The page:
Hopkinson's stories are very much about finding one’s place in the world, about battling hierarchies and systems of oppression, and about empowerment.Female readers need voices like hers, LGBT readers need voices like hers, and so does the genre of Weird fiction.
What apocalypse stories tend to share is a theme of faith: what it is to have it, what it is to lose it, and how the object of that faith is both constructed and reconstructed in a changing environment.
The first book enchanted with under-explored glimpses of otter islands and hints of Earth origins; this volume continues to offer glimmers of recognition coupled with enough strangeness and unanswered questions to keep readers invested.
Each queer union is as hopeless as its heterosexual and straight counterparts.
There is neither judgement nor condemnation, yet at the same time there is an equal lack of celebration or hopefulness. As such, these pieces are necessarily impressionistic and often dreamlike, sacrificing character and plot in favor of style and feeling.
This makes for an implicit metatextual argument for historical fiction/biography as a whole: you have to conjure one world into the reality of another, and to do so isn't so much about researching and relaying the facts as it is allowing them to calcinate in the imagination.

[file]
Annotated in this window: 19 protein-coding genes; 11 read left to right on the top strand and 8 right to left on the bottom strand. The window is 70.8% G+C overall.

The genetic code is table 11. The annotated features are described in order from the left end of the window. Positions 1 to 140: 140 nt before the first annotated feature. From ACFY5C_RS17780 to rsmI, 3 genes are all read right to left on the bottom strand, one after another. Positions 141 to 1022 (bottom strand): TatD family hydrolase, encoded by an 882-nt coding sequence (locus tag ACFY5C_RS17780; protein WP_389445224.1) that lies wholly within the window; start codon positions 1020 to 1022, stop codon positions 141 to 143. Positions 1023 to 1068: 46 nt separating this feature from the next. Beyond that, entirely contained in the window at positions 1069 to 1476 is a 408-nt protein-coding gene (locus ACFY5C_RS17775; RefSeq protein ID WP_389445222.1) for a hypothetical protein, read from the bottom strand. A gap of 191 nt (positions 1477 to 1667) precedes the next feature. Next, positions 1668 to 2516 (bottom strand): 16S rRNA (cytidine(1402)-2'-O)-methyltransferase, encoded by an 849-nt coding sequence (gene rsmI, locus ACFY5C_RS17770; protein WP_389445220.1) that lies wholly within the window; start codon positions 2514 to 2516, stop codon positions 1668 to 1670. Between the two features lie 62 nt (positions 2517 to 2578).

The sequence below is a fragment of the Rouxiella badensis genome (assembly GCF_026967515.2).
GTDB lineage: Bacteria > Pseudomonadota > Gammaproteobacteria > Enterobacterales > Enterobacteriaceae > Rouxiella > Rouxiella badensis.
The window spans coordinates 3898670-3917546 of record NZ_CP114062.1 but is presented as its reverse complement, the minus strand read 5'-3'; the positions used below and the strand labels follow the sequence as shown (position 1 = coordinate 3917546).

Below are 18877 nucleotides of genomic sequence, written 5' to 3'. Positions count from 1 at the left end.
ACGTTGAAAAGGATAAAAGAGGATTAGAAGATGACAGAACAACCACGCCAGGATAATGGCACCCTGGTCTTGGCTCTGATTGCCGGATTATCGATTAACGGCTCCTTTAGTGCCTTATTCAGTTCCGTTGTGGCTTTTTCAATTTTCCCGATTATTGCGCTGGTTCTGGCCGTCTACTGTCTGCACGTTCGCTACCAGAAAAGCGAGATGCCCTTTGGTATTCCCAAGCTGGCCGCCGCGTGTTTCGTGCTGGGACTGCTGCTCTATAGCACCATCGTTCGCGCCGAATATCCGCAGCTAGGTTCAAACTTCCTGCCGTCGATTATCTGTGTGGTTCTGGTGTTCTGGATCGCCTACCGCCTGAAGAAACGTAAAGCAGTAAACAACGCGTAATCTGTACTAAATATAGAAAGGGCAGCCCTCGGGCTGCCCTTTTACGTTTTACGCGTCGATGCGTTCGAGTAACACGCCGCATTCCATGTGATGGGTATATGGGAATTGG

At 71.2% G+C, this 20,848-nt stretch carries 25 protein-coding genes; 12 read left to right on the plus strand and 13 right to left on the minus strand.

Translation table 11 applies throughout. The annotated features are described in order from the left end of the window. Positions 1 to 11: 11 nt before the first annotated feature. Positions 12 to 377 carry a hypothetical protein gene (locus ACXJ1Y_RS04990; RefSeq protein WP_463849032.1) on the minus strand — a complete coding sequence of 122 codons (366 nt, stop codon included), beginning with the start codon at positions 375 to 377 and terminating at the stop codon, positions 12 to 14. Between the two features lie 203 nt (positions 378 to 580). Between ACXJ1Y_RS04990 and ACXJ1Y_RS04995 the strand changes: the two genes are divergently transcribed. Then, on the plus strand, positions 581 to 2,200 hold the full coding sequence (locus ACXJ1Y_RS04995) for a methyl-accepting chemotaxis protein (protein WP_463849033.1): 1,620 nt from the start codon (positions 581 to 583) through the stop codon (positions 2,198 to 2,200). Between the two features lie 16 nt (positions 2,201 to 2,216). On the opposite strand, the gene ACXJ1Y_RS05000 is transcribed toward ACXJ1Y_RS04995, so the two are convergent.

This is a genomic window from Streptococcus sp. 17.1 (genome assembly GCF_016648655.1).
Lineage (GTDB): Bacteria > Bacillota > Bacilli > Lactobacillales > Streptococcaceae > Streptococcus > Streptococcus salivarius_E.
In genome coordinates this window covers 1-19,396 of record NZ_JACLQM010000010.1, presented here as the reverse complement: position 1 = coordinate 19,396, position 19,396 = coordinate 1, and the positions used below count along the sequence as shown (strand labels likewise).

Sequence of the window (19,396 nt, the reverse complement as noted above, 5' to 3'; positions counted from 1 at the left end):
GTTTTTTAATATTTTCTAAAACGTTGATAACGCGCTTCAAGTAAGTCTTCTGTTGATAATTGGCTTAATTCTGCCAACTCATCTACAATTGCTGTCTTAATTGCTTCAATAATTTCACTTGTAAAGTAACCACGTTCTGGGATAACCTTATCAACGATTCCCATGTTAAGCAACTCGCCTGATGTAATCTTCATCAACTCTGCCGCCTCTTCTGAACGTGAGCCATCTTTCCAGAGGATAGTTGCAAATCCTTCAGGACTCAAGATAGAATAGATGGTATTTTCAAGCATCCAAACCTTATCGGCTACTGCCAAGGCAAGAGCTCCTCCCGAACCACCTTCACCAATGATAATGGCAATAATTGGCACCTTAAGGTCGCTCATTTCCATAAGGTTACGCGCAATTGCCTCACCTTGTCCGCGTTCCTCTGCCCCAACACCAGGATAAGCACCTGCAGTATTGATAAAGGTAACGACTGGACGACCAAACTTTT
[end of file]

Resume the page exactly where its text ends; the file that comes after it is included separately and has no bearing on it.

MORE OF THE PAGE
Mamatas's close relationship to San Francisco and the Bay Area feeds into his descriptions of the city and into the adventures and anecdotes shared by the characters, showing us how we're surrounded by stories and also exchanging stories with our fellow human beings on a daily basis.
I began to find myself perversely reminded of an old sketch by Stewart Lee and Richard Herring.
In this way the title is also aptly chosen, as each story is like a spark that glows as the reader breathes with it—but then fades quickly away By endowing his poor, uneducated, vulgar, and individually characterized caravan guards with distinct and differing dialects, Wilson forces his readers to stretch their expectations of what is possible when they read secondary-world fantasy.
is a valuable glimpse into a pivotal stage in the development of science fiction theory and critical practice, as well as a fascinating opportunity to watch Delany’s feverishly imaginative, intimidatingly well-read brain at work.